It was back in high school when I noticed the change. Most of the seniors, all the cool ones anyway, hung out under the Senior Tree, the gathering spot for those who were going places. I was going nowhere. I knew this from the moment I entered high school and got a strong whiff of what my future held; stifling conformity, doing work I had no interest in for the benefit of others, yielding to the wishes of those more aggressive, and being asked to speak your mind when you knew damn well no one cared what it’s contents were.
Happily those days are behind me. I had a great time during those four years, but it had nothing to do with school. I lacked the desire for a career, whatever that meant. Ambition was nearly non-existent in me. When I recall the times roaming Hollywood, Santa Monica, downtown, and elsewhere in southern California going to concerts, museums, independent movie theaters and bookstores, and cooling off in the placid Pacific ocean, an inner peace comes over me that’s irreplaceable. It was the best liberal education I could have received… and I gave it to myself.
But back to the Senior Tree. Day after day, seniors stood underneath and around it, acting foolish while hatching plans for world conquest, commonly known as the path to success. Belief systems crystallized in conjunction with these plans, systems unalterable and impenetrable. I felt like I was living in a foreign land. All this preparation for the endless grind ahead made me queasy. I didn’t belong in that world. I understood I was going to have to work in some menial labor-intensive fashion, and I was okay with it. We all work to make other’s rich, if we’re not working for ourselves. At that point in my life I became aware that writing would be my release. It would make my particular ‘endless grind’ easier to swallow.
Meanwhile, I missed as much school as possible, graduating by two credits. That intentional calculation would prove to be the reigning accomplishment of my high school career.
Years later I’m in Virginia. The solitude has been life-changing, except for one thing. As I’ve matured I’ve seen that the Senior Tree has shape-shifted into a mysterious Dragon living in nearly everyone’s garage. It goes like this:
I’m walking through my neighborhood. It’s a delicate, cool morning with a touch of heat. The spring colors dazzle the eyes. About a block from home a regular looking Joe is standing on his driveway, doing nothing. He says hi.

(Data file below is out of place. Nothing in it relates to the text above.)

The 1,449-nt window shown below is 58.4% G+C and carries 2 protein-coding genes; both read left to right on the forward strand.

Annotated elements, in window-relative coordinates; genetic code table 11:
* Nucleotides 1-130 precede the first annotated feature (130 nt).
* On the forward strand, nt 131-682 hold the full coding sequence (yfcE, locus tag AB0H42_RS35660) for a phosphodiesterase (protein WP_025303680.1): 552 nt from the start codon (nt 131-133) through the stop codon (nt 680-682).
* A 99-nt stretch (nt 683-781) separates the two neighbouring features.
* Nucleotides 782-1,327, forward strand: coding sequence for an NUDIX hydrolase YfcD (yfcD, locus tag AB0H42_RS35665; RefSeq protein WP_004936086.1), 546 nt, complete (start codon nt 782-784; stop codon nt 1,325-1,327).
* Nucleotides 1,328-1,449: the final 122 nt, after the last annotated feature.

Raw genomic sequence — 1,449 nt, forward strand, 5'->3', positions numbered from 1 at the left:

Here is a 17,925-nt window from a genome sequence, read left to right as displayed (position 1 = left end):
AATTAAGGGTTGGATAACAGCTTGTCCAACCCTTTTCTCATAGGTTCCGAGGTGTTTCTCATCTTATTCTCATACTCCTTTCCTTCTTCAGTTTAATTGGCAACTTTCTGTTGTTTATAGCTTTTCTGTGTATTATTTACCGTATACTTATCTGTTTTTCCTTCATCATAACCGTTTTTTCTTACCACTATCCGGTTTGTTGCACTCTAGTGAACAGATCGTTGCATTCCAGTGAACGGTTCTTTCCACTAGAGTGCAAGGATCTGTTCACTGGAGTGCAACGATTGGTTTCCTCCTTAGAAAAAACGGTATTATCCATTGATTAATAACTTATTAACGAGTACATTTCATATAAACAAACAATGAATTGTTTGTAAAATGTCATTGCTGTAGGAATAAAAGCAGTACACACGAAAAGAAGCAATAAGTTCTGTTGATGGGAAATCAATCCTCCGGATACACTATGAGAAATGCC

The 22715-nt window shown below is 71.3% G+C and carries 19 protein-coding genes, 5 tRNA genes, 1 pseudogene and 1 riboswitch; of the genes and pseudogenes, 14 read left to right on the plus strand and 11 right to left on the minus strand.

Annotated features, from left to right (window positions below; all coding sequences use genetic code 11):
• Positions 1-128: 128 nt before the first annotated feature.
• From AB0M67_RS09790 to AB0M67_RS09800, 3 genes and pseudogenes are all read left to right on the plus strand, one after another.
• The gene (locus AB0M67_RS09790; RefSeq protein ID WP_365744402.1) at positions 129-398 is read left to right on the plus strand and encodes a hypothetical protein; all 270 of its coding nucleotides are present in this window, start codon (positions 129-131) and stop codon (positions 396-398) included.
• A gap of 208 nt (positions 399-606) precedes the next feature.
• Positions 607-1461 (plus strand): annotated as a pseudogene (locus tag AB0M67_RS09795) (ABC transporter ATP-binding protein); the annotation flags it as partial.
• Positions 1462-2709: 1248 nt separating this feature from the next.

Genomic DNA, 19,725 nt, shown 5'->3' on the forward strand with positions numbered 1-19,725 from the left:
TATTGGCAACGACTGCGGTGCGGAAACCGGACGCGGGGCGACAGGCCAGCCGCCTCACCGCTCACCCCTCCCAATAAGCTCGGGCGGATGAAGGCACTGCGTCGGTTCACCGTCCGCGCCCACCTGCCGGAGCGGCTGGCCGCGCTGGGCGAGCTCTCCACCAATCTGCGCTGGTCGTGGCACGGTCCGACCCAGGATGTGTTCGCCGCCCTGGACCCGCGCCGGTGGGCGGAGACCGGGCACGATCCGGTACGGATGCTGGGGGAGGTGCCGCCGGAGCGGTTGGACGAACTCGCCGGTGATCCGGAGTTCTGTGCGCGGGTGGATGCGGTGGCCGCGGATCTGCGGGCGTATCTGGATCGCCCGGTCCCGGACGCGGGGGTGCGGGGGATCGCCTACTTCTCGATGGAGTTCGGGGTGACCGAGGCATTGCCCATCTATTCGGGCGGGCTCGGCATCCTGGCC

“How’s it going?” I say.
“Good. Did you know I’ve got a fire-breathing Dragon in my garage?”
Instead of wishing him to have a nice day, I make the mistake of engaging him in dialog. I’m making an effort to be more a part of the human race, so in order to do that, I need to speak to the inhabitants from time to time. “Interesting. Can I have a look?”
He takes out his keys, presses a button, and the garage door goes up. There’s plenty to look at, but no Dragon in sight.
“”Where is it?” I ask, greatly anticipating his response.
“It’s right over there,” he says, pointing toward the door leading to the kitchen. “I forgot to tell you he’s an invisible Dragon.”
If that’s the case, I tell him, let’s spread flour on the floor to see if we can get footprints.
“That would work,” he says with disappointment, “but this Dragon floats in the air.”
“Well then, we’ll use an infrared sensor to detect the invisible fire.”
The man shakes his head. “His fire is heatless.”
I’m getting annoyed, and almost turn to go home. But I’m stupid, and press on. I point to the shelves on the wall. “I see you’ve got spray paint. Let’s spray around the door area and make him visible.”
“He lacks any material constitution. The paint won’t stick.”
“I think I left my oven on,” I say, walking briskly toward the safety of my front door and laugh. What’s the difference between an invisible, immaterial, floating Dragon who spits heatless fire, and no Dragon at all?
Inspired by a Carl Sagan parable